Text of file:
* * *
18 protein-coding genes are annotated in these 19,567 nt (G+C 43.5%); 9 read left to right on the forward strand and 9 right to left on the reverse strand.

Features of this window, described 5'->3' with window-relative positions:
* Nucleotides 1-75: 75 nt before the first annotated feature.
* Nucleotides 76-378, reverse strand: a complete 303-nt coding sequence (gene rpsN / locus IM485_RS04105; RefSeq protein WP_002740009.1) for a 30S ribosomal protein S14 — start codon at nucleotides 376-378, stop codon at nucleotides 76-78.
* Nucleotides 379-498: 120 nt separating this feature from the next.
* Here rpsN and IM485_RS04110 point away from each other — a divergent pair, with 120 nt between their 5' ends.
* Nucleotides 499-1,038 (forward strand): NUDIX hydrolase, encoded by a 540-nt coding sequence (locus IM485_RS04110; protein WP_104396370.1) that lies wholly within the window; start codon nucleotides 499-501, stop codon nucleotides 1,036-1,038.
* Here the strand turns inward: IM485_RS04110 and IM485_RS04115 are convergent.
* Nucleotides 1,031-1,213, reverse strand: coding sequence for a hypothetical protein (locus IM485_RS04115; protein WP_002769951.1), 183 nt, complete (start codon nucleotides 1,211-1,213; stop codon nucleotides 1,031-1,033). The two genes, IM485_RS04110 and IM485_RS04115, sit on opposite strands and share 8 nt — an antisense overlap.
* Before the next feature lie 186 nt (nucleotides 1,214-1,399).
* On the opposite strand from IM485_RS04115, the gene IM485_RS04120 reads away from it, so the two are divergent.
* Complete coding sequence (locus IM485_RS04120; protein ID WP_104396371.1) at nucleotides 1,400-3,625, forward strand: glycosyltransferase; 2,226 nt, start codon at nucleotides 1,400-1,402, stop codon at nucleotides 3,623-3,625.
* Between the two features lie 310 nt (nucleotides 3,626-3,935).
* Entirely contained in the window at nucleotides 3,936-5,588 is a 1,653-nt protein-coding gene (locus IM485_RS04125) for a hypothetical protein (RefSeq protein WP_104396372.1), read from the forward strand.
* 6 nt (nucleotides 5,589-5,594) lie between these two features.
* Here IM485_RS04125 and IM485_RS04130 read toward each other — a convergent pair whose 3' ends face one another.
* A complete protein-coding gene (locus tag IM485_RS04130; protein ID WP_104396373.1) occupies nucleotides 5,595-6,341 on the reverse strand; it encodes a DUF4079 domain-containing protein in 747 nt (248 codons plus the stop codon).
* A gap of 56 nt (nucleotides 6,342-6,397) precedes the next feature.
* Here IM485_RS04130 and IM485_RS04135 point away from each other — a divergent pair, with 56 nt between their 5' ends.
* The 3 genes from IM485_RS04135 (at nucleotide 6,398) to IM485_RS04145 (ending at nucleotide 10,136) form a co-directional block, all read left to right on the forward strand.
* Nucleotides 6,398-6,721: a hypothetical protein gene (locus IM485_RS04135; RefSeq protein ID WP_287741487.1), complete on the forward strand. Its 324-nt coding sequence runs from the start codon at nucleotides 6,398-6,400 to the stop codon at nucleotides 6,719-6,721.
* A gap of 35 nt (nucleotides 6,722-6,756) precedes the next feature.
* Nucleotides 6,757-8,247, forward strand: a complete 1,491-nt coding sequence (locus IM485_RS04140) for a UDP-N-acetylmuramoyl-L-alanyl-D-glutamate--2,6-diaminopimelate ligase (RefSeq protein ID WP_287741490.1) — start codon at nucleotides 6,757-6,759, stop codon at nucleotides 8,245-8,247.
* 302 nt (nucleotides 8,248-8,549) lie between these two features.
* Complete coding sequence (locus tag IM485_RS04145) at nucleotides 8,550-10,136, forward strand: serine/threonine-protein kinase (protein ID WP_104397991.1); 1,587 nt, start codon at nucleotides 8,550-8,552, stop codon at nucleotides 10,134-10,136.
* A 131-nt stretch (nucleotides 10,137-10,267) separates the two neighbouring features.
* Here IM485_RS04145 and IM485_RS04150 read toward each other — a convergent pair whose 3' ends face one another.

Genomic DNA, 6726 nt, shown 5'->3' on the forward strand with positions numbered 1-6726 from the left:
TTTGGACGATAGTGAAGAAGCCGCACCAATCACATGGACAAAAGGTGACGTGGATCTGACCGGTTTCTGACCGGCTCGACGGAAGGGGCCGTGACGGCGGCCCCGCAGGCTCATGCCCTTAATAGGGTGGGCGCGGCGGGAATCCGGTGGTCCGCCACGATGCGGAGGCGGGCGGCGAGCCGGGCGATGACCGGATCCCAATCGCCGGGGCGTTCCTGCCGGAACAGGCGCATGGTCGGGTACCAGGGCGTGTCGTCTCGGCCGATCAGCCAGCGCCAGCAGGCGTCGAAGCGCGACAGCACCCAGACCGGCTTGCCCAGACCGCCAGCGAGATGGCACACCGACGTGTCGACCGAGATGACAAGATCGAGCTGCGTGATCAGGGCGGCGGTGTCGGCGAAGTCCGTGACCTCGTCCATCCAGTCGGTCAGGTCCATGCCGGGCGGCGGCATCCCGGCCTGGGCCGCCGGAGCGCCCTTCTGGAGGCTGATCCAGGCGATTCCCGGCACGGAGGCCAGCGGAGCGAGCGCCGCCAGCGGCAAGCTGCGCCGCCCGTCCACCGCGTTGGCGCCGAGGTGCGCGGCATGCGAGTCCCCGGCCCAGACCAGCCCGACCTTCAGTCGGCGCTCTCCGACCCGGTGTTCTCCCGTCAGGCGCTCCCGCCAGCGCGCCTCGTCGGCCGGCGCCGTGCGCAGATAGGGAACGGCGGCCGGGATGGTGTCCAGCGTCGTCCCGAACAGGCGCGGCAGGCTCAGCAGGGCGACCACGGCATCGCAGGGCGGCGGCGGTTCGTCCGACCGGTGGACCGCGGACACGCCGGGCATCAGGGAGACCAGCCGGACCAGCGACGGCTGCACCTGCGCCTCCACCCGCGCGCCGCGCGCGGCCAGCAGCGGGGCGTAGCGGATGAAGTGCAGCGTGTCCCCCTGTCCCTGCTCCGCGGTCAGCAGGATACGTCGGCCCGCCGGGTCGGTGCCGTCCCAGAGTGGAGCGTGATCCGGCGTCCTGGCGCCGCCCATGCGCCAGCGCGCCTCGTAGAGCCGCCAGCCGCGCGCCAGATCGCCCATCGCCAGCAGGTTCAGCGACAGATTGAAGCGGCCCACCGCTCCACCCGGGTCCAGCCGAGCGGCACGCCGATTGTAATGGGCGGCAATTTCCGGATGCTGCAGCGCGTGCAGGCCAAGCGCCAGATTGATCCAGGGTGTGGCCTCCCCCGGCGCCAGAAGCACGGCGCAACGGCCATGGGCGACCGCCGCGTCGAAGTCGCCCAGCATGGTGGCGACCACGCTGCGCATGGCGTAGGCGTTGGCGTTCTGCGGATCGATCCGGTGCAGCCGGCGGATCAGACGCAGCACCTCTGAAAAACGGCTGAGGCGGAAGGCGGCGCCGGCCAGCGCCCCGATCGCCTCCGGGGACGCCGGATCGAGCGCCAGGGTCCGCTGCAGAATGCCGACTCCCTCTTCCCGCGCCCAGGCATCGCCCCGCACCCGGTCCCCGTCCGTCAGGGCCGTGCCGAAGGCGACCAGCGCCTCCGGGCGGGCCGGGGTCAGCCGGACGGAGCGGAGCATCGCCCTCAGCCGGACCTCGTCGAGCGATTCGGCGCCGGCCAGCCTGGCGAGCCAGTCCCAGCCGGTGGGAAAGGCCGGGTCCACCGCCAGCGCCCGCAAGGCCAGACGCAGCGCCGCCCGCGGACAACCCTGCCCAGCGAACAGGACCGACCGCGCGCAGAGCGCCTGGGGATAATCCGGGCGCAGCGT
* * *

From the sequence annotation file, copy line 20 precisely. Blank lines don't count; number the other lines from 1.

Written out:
* The 3 genes from IM485_RS04135 (at nucleotide 6,398) to IM485_RS04145 (ending at nucleotide 10,136) form a co-directional block, all read left to right on the forward strand.